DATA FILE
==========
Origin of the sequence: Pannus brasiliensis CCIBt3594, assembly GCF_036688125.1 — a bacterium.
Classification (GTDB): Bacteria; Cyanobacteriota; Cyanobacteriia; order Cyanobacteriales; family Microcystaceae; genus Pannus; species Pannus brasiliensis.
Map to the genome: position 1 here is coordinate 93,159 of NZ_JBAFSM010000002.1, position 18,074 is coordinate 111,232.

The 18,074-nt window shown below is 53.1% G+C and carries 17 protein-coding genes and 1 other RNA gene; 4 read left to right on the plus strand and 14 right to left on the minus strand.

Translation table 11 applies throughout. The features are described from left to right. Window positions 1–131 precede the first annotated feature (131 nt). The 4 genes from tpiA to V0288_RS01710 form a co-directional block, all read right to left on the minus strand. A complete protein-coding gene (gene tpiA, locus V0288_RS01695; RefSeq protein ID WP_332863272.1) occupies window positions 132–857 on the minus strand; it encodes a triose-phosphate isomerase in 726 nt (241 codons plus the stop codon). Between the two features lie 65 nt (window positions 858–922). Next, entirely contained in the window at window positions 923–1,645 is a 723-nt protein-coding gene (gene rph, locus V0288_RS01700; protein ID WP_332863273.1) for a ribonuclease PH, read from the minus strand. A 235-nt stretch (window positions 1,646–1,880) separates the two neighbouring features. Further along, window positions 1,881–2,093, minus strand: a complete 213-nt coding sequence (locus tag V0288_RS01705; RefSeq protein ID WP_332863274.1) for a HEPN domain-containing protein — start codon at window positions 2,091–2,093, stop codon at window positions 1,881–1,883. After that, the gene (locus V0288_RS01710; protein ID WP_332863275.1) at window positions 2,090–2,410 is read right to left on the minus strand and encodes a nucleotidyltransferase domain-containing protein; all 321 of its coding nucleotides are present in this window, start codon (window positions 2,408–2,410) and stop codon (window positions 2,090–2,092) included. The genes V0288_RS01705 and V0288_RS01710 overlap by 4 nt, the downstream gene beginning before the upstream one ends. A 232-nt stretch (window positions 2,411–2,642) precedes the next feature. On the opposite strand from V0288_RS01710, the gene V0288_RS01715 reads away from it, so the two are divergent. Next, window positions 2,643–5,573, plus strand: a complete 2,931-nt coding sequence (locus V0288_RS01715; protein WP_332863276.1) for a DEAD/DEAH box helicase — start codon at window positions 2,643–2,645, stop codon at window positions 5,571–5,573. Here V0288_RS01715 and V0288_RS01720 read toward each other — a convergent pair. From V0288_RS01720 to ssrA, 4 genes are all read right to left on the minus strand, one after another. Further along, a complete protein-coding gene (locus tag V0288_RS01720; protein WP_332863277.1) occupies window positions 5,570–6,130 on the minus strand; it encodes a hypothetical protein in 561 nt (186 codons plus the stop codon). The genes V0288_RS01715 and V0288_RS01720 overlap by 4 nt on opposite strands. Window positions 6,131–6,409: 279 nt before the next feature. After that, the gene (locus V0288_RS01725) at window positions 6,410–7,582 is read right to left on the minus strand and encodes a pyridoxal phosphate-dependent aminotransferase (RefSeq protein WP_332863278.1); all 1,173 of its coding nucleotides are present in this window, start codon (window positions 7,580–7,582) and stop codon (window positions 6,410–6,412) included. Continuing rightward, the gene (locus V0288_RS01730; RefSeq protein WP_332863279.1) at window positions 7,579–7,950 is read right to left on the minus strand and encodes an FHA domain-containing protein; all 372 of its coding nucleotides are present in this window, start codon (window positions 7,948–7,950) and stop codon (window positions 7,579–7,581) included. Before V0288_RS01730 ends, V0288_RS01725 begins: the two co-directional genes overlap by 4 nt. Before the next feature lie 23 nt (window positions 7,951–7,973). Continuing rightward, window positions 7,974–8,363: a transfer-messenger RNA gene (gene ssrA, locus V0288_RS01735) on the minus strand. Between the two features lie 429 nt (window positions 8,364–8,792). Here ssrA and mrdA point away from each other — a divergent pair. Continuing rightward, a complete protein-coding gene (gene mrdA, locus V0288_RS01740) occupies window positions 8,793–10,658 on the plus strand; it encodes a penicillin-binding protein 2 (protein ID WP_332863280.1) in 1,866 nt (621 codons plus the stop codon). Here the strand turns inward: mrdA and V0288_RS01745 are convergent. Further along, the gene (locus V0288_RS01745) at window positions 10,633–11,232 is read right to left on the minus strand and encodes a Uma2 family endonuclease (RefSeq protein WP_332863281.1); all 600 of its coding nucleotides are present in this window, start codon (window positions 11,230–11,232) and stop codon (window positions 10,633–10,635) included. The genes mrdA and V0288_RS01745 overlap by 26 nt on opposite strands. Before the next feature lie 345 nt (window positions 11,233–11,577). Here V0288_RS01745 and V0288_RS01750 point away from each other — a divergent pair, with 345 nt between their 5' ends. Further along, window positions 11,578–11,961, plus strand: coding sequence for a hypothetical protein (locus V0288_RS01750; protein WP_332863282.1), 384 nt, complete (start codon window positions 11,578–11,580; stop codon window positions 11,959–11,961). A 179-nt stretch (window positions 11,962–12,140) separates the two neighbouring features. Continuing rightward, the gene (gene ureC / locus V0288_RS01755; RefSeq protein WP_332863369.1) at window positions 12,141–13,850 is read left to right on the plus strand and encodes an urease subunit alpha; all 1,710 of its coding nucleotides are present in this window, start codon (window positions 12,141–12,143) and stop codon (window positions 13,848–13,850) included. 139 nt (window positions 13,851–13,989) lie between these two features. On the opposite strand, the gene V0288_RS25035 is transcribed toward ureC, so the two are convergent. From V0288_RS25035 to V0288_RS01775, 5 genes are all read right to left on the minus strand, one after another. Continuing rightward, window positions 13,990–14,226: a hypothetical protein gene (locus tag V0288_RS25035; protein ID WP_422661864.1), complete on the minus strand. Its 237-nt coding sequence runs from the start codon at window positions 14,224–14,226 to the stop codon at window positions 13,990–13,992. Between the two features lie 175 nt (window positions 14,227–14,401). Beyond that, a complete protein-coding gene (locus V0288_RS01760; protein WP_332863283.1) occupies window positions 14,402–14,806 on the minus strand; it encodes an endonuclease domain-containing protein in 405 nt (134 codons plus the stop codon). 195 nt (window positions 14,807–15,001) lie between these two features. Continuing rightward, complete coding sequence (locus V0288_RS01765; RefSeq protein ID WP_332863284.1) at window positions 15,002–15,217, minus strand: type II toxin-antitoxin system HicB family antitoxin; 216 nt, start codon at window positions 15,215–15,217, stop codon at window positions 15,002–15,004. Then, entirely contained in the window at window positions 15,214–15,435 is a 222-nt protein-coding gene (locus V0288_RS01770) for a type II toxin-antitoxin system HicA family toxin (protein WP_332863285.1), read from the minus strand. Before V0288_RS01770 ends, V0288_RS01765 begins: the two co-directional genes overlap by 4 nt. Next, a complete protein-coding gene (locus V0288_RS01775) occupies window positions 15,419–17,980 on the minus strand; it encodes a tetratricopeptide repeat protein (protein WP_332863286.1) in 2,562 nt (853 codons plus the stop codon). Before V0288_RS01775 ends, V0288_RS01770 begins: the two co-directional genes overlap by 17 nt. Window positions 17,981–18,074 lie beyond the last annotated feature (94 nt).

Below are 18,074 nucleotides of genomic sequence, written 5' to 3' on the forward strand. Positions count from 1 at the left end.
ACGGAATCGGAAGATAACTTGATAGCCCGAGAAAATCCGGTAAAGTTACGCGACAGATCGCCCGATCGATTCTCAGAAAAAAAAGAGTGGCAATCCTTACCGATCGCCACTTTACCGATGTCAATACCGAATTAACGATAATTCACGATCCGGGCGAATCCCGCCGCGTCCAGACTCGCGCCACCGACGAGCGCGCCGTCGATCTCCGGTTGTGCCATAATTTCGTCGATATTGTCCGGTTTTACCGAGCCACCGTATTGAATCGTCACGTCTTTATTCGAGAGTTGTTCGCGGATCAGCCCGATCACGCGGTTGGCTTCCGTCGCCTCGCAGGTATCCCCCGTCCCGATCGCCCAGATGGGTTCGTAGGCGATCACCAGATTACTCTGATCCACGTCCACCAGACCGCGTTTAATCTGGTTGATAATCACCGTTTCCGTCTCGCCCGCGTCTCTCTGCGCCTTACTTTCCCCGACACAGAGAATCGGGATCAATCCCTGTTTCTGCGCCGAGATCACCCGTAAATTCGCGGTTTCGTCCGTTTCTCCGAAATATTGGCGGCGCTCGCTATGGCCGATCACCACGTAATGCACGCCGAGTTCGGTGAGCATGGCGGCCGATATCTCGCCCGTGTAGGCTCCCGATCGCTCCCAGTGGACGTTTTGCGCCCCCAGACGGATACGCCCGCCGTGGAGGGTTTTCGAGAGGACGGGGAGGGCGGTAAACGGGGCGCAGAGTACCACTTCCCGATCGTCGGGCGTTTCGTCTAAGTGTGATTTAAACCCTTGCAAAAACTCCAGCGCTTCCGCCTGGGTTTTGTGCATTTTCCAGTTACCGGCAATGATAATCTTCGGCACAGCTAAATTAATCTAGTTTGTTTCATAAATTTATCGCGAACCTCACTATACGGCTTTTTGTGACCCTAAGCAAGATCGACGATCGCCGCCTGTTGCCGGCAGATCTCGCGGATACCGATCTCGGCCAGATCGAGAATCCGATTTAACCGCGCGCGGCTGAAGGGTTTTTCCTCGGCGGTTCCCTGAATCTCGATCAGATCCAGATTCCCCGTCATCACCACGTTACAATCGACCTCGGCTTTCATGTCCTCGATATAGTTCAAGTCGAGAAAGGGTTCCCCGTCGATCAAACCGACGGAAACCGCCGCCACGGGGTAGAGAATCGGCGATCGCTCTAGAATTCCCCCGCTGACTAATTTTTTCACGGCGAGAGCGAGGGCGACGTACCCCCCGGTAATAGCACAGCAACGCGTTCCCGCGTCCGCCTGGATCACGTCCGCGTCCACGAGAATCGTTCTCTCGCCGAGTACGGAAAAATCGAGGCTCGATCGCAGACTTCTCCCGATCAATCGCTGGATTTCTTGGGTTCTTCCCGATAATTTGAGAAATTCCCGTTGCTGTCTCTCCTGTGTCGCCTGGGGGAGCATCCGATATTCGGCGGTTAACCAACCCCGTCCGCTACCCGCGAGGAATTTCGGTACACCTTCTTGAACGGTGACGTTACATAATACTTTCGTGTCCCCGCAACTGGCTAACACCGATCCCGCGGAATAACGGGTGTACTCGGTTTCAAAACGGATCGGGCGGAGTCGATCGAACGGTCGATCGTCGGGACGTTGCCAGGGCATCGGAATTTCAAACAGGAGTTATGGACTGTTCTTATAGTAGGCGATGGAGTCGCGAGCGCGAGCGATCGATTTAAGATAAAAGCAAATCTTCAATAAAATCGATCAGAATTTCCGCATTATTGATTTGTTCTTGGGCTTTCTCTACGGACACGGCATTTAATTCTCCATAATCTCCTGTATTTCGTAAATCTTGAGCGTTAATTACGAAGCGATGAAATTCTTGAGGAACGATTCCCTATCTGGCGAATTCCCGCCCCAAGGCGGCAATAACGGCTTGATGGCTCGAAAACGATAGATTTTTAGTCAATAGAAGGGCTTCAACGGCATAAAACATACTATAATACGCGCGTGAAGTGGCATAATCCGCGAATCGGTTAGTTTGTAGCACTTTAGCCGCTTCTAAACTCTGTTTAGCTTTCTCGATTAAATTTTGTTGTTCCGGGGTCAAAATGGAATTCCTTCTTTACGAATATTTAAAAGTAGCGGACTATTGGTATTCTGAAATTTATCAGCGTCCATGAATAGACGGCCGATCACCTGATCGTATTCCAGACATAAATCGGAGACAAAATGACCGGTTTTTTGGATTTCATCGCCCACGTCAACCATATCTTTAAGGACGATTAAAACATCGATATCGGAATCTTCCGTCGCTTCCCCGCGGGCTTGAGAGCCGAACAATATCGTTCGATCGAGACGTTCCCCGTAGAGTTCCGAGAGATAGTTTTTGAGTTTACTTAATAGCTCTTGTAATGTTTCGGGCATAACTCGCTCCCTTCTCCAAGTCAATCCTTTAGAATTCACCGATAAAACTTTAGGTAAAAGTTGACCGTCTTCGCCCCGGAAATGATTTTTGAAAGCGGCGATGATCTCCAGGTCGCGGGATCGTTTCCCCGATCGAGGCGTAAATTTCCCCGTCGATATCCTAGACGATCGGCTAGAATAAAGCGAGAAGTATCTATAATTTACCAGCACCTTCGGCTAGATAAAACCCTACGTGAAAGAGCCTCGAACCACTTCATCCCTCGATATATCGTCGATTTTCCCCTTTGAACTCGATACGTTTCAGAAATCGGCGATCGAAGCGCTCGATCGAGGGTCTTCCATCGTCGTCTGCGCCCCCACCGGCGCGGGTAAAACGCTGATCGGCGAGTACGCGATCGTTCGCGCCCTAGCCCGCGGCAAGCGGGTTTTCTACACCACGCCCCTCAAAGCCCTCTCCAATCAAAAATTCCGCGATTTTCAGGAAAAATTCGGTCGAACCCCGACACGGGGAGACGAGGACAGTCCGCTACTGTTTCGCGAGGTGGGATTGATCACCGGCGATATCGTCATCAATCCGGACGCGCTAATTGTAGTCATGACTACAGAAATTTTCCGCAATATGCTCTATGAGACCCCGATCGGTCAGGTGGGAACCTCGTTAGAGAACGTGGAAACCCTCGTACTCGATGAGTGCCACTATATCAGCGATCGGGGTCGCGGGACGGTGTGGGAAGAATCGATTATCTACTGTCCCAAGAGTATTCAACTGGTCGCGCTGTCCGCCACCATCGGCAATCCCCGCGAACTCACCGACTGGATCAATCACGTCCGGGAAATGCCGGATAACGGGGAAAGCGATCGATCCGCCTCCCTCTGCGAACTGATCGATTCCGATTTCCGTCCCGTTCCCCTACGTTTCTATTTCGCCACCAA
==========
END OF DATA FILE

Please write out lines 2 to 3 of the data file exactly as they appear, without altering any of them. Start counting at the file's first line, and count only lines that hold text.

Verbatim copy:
Classification (GTDB): Bacteria; Cyanobacteriota; Cyanobacteriia; order Cyanobacteriales; family Microcystaceae; genus Pannus; species Pannus brasiliensis.
Map to the genome: position 1 here is coordinate 93,159 of NZ_JBAFSM010000002.1, position 18,074 is coordinate 111,232.